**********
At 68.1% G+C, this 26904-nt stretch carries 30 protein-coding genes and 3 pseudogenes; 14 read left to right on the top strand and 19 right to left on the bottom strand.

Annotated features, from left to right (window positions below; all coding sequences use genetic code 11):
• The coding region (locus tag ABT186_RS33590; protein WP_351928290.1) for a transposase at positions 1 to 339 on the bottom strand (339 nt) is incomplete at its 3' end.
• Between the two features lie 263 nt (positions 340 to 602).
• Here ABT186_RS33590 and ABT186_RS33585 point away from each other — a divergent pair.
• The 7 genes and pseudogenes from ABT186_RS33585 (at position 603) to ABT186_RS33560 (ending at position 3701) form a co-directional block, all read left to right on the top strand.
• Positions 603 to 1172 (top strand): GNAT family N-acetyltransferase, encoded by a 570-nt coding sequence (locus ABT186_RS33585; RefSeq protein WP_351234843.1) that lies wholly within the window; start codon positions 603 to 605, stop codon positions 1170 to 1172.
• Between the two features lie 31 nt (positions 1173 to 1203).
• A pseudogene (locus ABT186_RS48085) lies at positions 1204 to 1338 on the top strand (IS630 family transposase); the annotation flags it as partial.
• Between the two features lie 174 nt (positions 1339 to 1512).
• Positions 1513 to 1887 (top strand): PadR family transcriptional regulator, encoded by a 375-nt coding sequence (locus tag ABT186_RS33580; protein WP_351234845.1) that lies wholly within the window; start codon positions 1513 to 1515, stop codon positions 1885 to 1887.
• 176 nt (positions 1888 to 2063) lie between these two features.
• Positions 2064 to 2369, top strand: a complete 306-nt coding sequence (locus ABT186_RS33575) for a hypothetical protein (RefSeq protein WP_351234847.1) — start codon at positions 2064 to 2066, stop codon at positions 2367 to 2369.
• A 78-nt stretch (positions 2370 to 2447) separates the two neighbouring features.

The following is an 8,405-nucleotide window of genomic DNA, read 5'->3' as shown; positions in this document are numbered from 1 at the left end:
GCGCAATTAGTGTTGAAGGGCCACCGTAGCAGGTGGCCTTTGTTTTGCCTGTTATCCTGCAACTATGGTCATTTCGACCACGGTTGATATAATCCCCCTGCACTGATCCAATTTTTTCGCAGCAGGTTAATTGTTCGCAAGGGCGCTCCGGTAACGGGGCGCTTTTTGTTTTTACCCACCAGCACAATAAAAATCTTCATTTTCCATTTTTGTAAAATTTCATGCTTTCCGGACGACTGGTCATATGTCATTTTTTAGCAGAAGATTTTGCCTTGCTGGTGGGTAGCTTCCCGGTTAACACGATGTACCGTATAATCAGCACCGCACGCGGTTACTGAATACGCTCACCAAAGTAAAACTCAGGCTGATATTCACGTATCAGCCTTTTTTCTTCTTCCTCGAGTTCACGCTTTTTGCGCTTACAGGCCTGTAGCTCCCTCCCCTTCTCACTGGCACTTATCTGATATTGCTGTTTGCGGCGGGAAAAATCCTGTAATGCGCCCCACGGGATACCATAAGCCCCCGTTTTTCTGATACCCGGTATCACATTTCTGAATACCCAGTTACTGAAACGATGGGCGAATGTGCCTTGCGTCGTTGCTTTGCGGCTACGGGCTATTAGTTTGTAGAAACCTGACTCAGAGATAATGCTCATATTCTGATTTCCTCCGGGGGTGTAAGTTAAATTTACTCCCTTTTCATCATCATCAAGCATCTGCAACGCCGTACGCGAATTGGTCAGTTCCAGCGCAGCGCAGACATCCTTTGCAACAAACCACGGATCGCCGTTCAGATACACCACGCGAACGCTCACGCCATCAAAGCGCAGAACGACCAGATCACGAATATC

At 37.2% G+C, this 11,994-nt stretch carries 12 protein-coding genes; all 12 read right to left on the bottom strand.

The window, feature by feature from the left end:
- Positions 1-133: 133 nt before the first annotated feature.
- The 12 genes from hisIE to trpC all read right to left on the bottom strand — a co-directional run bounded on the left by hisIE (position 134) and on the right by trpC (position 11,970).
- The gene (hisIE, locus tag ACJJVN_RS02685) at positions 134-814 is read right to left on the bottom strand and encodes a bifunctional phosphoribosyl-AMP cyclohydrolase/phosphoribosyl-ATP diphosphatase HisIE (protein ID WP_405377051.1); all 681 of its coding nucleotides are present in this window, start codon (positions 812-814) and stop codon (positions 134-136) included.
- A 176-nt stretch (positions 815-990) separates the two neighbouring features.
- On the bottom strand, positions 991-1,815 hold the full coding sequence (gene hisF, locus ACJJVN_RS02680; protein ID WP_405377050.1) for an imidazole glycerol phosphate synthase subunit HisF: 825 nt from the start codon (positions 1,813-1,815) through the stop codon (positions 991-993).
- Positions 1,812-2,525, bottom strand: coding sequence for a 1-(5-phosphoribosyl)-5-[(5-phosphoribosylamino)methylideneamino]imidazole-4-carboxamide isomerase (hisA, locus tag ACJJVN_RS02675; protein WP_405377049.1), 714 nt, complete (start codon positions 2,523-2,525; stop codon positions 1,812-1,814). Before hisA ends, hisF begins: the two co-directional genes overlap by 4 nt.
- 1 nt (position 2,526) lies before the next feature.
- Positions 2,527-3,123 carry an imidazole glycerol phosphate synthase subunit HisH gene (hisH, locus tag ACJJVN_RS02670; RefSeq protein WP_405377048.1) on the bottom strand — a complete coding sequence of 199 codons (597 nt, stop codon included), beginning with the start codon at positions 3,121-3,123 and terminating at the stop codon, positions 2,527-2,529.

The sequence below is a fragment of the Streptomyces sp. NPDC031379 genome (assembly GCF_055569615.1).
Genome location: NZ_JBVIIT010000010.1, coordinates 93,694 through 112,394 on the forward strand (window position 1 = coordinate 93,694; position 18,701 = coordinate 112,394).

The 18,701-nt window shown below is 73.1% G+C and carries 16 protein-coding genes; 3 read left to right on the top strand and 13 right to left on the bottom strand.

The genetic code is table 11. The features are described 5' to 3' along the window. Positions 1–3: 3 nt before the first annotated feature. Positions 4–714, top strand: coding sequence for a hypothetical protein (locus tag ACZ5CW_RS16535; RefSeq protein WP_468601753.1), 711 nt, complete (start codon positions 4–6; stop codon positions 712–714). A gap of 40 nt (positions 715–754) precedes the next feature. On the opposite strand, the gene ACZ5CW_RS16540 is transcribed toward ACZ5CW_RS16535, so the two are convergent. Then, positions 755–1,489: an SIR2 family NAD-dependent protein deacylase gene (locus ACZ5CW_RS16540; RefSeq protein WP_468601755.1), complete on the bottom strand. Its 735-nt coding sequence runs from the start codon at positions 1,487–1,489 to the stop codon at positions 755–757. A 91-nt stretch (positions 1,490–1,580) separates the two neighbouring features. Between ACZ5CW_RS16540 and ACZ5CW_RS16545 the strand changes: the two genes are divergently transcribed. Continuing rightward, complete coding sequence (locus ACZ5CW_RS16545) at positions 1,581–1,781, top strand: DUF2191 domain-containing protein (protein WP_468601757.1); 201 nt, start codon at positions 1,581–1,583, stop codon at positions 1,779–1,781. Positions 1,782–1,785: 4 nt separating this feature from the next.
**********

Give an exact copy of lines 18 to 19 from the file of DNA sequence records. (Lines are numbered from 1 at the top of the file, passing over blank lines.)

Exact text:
The window, feature by feature from the left end:
- Positions 1-133: 133 nt before the first annotated feature.